Phil, as consultants, we often play the role of smart man for our clients so that they can be wise men. We leverage our years of experience – good and bad – to help them make wise choices regarding their organization.

    We are often initially called to assist our clients because they need more money, more sales, more donations, or more viewers. The client will always tell you the problem is “Not enough viewers. Not enough traffic. Not enough phone calls. Not enough donors.” But the real problem is often related to the limiting factors you list in your article above — the shortage is merely the symptom. The challenge with uncovering limiting factors is that it identifies things that must change – and change is always difficult.

    Year ago, I was called to a large church that was aspiring to have a national television outreach. As I probed for the ministry’s limiting factors, I determined that the biggest obstacle holding the television ministry back was the pastor’s wife. Her presence on the television program diminished the overall impact of the show. While she was a wonderful person and quite effective in other roles, her television presence was less than stellar. However, the pastor was understandably reluctant to make the change. However, years later, the change was made and the show quickly grew to reach a national audience.

    Every leader of every organization has a blind spot. I love to ask leaders if they know their blind spots… but it is a trick question. Of course, they don’t know their blind spot — if they knew a blind spot was there, it wouldn’t be a blind spot. When a leader can’t figure out how to take his organization to the next level, it’s usually because the stairway that will take him there is hiding behind his blind spot. Leaders can’t see their own blind spot because they are on the inside, looking out. The first step of a good consultant is to be a friendly pair of eyes on the outside, looking in. Consultants like us provide honest assessment, insightful strategies, and proven results to help break the chains that hold people back.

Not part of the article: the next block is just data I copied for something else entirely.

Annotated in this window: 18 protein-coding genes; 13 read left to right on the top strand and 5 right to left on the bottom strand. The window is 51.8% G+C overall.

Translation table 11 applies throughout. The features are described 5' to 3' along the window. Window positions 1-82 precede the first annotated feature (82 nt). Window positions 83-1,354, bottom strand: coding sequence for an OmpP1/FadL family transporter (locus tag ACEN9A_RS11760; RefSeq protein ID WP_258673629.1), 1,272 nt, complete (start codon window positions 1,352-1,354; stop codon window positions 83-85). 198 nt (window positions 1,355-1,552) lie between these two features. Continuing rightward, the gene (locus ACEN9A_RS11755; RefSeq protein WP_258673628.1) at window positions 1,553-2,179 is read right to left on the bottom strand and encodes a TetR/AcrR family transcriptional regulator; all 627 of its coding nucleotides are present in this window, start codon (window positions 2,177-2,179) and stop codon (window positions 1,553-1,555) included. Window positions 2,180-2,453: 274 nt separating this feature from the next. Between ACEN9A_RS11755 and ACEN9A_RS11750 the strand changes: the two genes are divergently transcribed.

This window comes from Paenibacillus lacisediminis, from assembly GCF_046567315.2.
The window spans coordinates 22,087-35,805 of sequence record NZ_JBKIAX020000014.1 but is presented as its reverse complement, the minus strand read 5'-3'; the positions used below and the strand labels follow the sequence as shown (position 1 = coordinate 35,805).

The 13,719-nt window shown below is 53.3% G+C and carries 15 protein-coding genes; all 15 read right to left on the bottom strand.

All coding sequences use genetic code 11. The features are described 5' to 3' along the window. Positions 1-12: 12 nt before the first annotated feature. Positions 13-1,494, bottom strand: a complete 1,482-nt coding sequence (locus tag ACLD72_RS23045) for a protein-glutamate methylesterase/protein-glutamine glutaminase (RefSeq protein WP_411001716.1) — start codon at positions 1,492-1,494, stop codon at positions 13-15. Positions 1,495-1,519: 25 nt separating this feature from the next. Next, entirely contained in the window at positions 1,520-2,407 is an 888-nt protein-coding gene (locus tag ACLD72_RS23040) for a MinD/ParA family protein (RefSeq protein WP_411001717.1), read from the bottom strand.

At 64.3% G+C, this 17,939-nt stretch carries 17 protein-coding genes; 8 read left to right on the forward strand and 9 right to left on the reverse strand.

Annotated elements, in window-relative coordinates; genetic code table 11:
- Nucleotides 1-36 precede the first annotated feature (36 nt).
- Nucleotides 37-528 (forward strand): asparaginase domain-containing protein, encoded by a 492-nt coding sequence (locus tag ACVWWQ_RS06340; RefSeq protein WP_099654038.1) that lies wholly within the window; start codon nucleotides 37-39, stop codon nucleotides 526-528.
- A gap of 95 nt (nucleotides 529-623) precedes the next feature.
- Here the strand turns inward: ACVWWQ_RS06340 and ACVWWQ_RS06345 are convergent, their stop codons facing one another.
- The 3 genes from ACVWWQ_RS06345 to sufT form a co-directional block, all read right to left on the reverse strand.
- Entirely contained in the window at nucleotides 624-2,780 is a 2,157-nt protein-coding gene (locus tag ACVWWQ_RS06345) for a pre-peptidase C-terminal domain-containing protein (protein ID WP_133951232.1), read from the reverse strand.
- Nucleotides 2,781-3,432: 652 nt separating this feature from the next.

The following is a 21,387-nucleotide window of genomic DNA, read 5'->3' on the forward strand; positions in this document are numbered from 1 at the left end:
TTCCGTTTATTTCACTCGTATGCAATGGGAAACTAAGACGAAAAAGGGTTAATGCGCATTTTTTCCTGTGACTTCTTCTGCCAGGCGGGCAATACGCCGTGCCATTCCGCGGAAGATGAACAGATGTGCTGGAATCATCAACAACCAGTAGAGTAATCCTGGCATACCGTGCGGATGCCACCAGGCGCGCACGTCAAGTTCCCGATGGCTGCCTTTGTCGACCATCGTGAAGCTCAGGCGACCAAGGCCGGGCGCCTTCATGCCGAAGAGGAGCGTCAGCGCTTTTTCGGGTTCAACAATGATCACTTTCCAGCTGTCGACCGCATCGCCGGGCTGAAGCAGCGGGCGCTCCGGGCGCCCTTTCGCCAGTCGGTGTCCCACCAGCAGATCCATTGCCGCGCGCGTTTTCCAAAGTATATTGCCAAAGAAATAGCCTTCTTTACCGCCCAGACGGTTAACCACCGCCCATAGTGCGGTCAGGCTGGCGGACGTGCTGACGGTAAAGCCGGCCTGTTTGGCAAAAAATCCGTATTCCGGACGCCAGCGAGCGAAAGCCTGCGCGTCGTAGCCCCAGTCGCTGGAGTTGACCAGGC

• That is a powerful (and accurate) comment. And you’re right about blind spots. We all have them, but in some cases, they’re limiting a leaders ability to reach the next level. Having someone who can graciously expose those blind spots is a wonderful thing. Thanks for commenting Mark. That’s worth chewing on for awhile…!

  • GarySweeten

    Prochaskasays that there are 6 stages of every decision to change. Read about them.

  • Nathan Jones

    Reminds me of Maxwell’s “Law of the Lid.” To paraphrase, a person or organization can only work up to the lid of their own potential. To achieve past the lid, people with greater experiences/talents must be brought on board. The problem is, management rarely hires anyone they feel is more qualified than themselves, as they feel intimidated or fear they’ll potentially lose their job to the new hire. Once I learned about this law, I began seeing it played out in so many institutions.

    • Great point Nathan. It does lead to a vicious cycle…